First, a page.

If Mitt Romney Is Principled He Will Vote On A Justice

If Mitt Romney Is Principled He Will Vote On A Justice

Outside of the friendly confines of Utah, Mitt Romney is not a very popular figure in the Republican Party just at the moment. His vote to convict President Donald Trump on one charge during the impeachment debacle cemented a severe distaste that most conservatives developed as a result of his Never Trump antics.

Romney suffered those slings and arrows without much complaint, stating the reason he received so much ire is his principled conservatism. As Trump moves to replace Supreme Court Justice Ruth Bader Ginsburg, Romney’s principles should make him a yes.

In the immediate aftermath of Ginsburg’s passing things looked bad for those hoping Romney would vote for a new justice. Reports from high-level anonymous sources came out saying that Romney was a no. But as is so often the case on days ending in ‘Y’, the source (if it existed) was flat out wrong, as Romney’s communications director made clear on Twitter. Romney himself followed this up with a lovely tribute to Ginsburg on Twitter that also made no mention of his voting plans.

Romney’s criticisms and attempt to convict Trump were admittedly overwrought and well out of step with general conservative opinion. But his positions have made sense within his own unique moral and political framework. I have no doubt that the 2012 GOP nominee really did believe that Trump abused his power during a phone chat with the Ukrainian president. I disagree, as do almost all Republicans, but I understand how by Romney’s standards the president’s words went too far.

When it comes to confirming a Supreme Court nominee before the election in November, however, there really is no principle that Romney would be upholding by refusing to do so. Romney joined the Senate in January 2019 so he had nothing to do with decision in 2016 to refuse a hearing for Obama nominee Merrick Garland; he has no skin in that game.

Romney insists that his highest duty is not to party but to the Constitution. That is a worthy sentiment, and is exactly why the Utah senator should vote to confirm a qualified candidate. That’s because it is what the Constitution calls for.

When a Supreme Court Justice dies or retires, it is the role of the sitting president to fill the seat, and of the Senate to advise and consent. The Constitution makes no exception for election years. In fact, myriad justices throughout our history have been confirmed under such circumstances.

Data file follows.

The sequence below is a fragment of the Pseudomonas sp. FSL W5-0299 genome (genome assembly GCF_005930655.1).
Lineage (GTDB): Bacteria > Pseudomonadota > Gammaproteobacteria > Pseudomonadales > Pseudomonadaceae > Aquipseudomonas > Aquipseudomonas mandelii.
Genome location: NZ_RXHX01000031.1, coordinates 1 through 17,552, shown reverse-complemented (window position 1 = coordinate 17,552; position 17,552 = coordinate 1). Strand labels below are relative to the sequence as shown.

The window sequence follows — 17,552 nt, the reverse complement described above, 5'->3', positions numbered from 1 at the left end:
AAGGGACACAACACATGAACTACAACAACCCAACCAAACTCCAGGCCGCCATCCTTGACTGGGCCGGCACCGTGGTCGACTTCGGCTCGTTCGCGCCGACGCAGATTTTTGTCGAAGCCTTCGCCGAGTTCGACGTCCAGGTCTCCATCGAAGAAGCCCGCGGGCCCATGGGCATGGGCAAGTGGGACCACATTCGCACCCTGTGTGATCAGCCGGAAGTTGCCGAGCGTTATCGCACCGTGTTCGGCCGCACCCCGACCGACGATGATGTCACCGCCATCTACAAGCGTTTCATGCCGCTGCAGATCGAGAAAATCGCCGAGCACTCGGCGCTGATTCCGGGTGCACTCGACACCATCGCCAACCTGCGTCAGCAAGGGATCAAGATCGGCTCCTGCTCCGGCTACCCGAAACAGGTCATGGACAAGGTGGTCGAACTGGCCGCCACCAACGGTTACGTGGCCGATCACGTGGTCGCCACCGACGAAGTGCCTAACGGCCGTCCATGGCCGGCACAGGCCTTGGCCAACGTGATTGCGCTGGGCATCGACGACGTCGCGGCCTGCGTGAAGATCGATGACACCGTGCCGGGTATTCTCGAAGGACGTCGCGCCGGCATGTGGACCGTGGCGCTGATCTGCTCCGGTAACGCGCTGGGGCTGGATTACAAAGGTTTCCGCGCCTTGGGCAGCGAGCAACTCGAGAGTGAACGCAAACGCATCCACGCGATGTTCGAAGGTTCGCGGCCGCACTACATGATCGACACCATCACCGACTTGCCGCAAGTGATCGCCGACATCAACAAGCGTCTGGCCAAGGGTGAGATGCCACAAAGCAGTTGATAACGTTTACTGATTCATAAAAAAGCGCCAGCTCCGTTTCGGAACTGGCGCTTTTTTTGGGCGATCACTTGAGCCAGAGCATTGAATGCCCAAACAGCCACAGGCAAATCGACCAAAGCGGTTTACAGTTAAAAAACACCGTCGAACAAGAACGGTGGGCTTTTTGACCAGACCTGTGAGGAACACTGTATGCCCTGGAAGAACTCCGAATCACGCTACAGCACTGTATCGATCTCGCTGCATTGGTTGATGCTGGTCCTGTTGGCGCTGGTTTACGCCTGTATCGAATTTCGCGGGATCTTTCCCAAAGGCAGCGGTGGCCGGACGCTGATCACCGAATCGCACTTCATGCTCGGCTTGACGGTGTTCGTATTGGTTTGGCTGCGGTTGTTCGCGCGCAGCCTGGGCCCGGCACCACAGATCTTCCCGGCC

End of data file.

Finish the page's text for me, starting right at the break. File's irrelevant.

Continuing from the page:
This is a time for Romney to choose who he really is and what role he wants to play in conservatism in the coming years. He can choose the path of Never Trumpers like the Lincoln Project pocket liners, or the once conservative woke converts of the Washington Post whose only principle is a seething disdain for Donald Trump. Or, he can prove himself to truly be principled by accepting there is no reason Trump should not fill this seat and that another conservative justice on the court will advance the freedoms that he has spent a career promoting, including for the unborn.

The fact is that for many Republicans Mitt Romney will forever be a persona non grata, especially should Trump lose in November. He will never again be a presidential nominee, or a trusted figure within the party. But a prudent and principled vote to ensure the sitting president and the Senate of his party the chance to secure the court would go a long way towards making him something other than a pariah.

Romney is decidedly a Republican of the old guard, freer on trade, less strict on immigration, and generally more willing to accept the possibility of working with Democrats rather than crushing them. That is all fine, it may even be a good and useful thing for the GOP which at times resembles Trump perhaps a bit too exactly. But if that old guard is to have influence, and honestly they should, it will require an honest sensibility that supports Trump when he is right, even if it disparages him at other times.

Ultimately, the choice Romney faces is whether the final act of his political career is going to be about his principles, or be about Donald Trump. Will he stick to his guns on protecting the Constitution, or out of spite, like so many others, will he deny conservatives a vital seat on the highest court out of personal animosity towards the president.

A lot of people think I’m crazy, but I hope and believe that Romney will choose what is best for his country, not what is worst for Trump. A commitment to consider Trump’s nominee would be a very big deal and would make clear that his opposition to the president is not rooted in anything but his love of his nation.

All we can ask is that he allows his conscience to be his guide, as he has done throughout his career. If he does that now, there is no reason that he should deny the president and the American people a timely replacement to make the Supreme Court whole again.

David Marcus is the Federalist's New York Correspondent. Follow him on Twitter, @BlueBoxDave.
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